Tuesday, December 11, 2012

Lines for a New Year by Sam Hunt

I like the branch
I find myself on

a view over the garden
all the way down to the beach

the family below me
gathered in the garden

debating where I’ve gone.
My father’s got a theory.

I like the branch
I find myself on.


You know how it is

to give up the piss
a week to the

day before Christmas

you know how it is

to fall over sober
safe in some spot,

come to later
remembering the lot.

the rugby ball kicked
far as the far paddock
where an apple tree caught it.
Was agreed among folk

they'd never seen such a catch,
such a kick, such a match.


I gave it away lately
I had no choice,
no need pump the brakes 
they'd already seized.

I like your poison, lady,
I like it too much:
which is why I am
        where I am today
outside of thought, beyond your touch.

I said I'll be seeing you.
You knew what I meant,
at least you seemed to.
Was the message you got
the same one I sent?


It's a love song
between a mother and son.

The son plays the drums
and wrote the song.

On the recording
mother sings the song

like mothers do. And the
son plays the drums

like a good boy. It's a
love song.


A friend used to say
my dog and I
had the same way of walking,

especially walking away.
Which was
often the case.

These days there's
not much happening.
It's people walking toward me

asking, where's the dog,
the dog? And they're
right. Where is he?


You live in this world
you have no choice.
Silence would be fine.
But you give it voice 

you have to, you cannot
help yourself.
Your mother says you never knew
when enough was enough.


Dreamt I met Thomas Hardy
walking a local back road.
He was an old man
but coped okay with his cane.

He said he was looking for
a woman called Lizbie Brown.
I said I knew her name 
but only from his poem.


Sitting on a clifftop
was always a dream
that more or less came true.
Just the words dried up.


Friends disappear
off the face of the earth.
For what it's worth
I loved you.
But you can't hear.


Is  said (what few
elders we have left)
anyone for whom birds sing
all night through to dawn

are themselves
close to eternal bird-song:
their time, among these branches,
that of the elders  – not long.


If this were the view
I got all year through 
a branch of a tree at the window 

I would become that
branch of tree and with it

The nurses agree
I never complain
about the rain, or pain.

Easy, when you know
you're a tree
at the window.


When I poured her a cup of tea
and asked her, strong or weak?
she held out a dark wrist:
same colour as this.


I'm off to look at angels.
And toetoe if I see it.

The family move in close.
No way out but

close my eyes to see

if anything's left of the toetoe,
and the angels.


© Sam Hunt. Posted with Sam Hunt's permission.
Sam Hunt
                                 Editor: Helen McKinlay.

Lines for a New Year is from Sam Hunt's latest collection, Knucklebones: Poems 1962-2012 (Craig Potton 2012).  I think there are few New Zealanders who have not heard of this poet, but just in case here is his bio courtesy of Craig Potton Publishers. [Go here to view the poet's website, read more poetry and/or purchase a book.]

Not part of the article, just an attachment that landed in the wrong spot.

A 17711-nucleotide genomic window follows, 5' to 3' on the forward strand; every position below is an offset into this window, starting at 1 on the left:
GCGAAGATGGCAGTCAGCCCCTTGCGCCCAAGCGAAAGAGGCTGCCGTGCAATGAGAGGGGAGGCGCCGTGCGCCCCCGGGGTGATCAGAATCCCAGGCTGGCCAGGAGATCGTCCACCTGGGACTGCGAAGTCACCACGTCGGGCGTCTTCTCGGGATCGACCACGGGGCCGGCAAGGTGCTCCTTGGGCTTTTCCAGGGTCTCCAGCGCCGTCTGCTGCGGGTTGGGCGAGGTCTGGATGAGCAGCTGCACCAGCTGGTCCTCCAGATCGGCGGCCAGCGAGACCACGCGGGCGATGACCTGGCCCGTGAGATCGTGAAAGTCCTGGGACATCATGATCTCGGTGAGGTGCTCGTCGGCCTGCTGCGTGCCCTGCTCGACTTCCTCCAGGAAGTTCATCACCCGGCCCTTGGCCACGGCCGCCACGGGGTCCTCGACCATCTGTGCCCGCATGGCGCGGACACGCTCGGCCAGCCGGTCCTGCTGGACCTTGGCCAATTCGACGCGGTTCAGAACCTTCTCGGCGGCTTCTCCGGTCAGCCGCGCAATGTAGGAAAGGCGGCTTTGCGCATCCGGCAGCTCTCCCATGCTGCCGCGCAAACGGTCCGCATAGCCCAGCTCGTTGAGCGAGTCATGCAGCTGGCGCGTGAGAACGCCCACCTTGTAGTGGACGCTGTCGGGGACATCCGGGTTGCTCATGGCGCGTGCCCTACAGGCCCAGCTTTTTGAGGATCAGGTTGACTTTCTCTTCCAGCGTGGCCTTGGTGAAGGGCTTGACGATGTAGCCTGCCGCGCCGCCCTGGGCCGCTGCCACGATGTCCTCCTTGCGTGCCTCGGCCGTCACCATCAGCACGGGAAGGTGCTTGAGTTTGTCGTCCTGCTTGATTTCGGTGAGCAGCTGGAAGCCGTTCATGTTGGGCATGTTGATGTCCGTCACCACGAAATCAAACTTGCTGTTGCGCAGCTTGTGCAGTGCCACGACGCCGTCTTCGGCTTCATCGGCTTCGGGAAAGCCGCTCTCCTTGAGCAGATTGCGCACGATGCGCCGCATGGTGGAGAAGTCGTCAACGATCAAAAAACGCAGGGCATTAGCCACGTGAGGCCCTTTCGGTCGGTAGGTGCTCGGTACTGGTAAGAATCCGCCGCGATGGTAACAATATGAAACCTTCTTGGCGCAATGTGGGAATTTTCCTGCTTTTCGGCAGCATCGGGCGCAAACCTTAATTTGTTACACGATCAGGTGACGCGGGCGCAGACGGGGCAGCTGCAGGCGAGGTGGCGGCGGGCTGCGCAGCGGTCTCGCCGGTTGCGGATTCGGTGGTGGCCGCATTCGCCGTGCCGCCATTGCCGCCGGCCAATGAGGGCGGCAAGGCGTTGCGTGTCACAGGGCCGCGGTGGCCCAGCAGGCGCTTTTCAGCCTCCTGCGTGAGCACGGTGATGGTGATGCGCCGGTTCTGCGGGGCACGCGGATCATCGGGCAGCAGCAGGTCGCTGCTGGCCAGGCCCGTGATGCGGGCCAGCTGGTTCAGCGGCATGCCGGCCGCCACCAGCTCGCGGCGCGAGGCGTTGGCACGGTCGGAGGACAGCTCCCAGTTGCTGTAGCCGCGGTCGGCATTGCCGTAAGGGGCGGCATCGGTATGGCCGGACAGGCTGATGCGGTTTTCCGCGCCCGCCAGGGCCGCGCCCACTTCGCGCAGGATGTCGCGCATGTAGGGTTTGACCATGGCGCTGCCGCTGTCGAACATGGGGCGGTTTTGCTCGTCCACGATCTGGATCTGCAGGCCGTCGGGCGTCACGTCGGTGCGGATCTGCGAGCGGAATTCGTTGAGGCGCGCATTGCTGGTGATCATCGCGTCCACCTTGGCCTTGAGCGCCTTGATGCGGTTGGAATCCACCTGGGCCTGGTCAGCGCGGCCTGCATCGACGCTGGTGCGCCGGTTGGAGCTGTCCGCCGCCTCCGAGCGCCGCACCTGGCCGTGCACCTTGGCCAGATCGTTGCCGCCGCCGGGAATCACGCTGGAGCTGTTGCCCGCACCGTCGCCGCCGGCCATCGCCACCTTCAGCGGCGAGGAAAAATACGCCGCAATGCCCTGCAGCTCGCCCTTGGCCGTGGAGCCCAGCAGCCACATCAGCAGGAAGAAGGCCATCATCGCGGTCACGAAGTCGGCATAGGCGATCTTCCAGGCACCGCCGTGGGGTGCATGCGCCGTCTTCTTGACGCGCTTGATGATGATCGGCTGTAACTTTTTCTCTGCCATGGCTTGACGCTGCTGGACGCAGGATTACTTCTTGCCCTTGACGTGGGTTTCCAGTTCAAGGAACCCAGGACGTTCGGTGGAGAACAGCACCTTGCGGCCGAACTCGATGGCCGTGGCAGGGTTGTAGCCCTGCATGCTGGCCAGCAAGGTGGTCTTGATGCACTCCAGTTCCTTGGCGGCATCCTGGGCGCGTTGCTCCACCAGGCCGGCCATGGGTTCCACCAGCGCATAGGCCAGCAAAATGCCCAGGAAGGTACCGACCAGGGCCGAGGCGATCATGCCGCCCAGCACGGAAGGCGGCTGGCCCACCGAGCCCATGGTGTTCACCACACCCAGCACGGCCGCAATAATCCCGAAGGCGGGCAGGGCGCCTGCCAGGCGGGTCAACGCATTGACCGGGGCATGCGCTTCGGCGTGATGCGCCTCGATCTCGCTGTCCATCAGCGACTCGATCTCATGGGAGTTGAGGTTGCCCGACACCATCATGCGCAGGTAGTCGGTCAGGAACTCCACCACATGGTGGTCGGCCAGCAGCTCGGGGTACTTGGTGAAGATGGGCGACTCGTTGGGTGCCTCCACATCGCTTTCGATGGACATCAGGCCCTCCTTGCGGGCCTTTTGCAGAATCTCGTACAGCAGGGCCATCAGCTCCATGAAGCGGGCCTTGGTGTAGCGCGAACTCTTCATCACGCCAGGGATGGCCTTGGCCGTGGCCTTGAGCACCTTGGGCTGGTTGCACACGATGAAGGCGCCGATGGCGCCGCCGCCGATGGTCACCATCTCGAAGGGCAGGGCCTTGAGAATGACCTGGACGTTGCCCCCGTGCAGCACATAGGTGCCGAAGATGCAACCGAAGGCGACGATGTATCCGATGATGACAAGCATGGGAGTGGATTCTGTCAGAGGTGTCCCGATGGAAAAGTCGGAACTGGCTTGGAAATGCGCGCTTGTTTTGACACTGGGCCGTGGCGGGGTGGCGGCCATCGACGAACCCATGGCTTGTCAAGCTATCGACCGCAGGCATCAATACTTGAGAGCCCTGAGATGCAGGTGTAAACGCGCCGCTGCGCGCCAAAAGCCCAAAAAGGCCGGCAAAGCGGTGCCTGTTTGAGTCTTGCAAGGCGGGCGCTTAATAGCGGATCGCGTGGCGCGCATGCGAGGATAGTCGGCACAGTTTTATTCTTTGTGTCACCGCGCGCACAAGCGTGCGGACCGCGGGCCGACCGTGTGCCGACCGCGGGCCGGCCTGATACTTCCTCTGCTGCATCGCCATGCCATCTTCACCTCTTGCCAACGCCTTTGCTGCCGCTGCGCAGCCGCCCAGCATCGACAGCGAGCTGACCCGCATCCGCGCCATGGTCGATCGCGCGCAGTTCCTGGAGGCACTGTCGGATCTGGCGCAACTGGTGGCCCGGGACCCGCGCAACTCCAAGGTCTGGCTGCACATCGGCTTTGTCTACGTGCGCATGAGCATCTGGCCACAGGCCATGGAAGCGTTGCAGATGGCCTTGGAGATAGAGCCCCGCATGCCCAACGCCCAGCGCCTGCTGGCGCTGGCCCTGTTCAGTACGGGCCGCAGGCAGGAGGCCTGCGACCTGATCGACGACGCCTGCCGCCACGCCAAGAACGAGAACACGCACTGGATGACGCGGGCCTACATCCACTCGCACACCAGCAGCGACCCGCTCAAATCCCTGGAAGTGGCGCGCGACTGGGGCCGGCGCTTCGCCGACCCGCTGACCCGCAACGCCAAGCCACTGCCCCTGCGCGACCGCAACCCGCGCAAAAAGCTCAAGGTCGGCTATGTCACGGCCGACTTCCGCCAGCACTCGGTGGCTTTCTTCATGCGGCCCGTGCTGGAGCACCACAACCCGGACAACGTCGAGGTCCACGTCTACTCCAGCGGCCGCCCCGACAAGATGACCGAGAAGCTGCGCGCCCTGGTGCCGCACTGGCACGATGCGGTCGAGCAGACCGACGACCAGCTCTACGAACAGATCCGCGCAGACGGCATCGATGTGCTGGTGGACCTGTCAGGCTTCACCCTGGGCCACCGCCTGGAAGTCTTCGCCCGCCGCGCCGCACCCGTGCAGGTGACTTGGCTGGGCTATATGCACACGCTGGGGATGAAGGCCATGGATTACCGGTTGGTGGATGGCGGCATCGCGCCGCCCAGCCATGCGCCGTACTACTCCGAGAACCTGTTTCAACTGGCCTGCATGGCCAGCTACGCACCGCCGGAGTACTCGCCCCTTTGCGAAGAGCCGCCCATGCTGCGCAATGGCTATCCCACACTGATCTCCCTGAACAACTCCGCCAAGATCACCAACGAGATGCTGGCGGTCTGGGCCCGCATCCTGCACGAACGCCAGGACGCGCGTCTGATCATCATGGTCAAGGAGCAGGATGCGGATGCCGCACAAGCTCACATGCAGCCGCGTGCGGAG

Sam Hunt was born in 1946 at Castor Bay, Auckland. As a child, he was surrounded by poetry and performance: his mother, father and grandfather regularly read poems out loud or recited from memory; and his father was a somewhat eccentric barrister who came from a family of actors, troupers and musicians.

From a young age Sam wrote poetry, and has since become one of New Zealand's best-known and best-loved poets, touring the length and breadth of the country for over 40 years, performing his poems in pubs, theatres, schools and countless other venues. Fuelled always by his lifelong commitment to 'lifting the words off the page and giving them a good listen to,' he has introduced poetry to generations of New Zealanders.

In 1985, Sam Hunt was awarded a QSM for his contribution to New Zealand literature, and in 2010 he was made a Companion of the New Zealand Order of Merit (CNZM) for services to poetry.

As well as these well-deserved accolades, congratulations are due to Sam for being the 2012 recipient of the Prime Minister's Award for Literary Achievement in Poetry. He lives with his son on the Kaipara Harbour in Northland, New Zealand.

Along with his permission to publish 'Lines for a New Year', Sam very generously sent me a new unpublished poem (below). I was a fan before .... have seen him perform and admired his lack of pretentiousness, amazing memory and wonderful inclusiveness .... and I am even more of a fan now, and finding Knucklebones hard to put down.So many delicious lines. It's hard to choose any poems let alone just one.

Tell me what

Tell me what I don’t know –
not what I know now

or what I’ll know tomorrow.
Tell me something new,

a story that will blow
this steady head apart.

Maybe that’s about where
the best stories start:

or you could go on, and on,
talking of the morning after:

the storm, the break up at sea.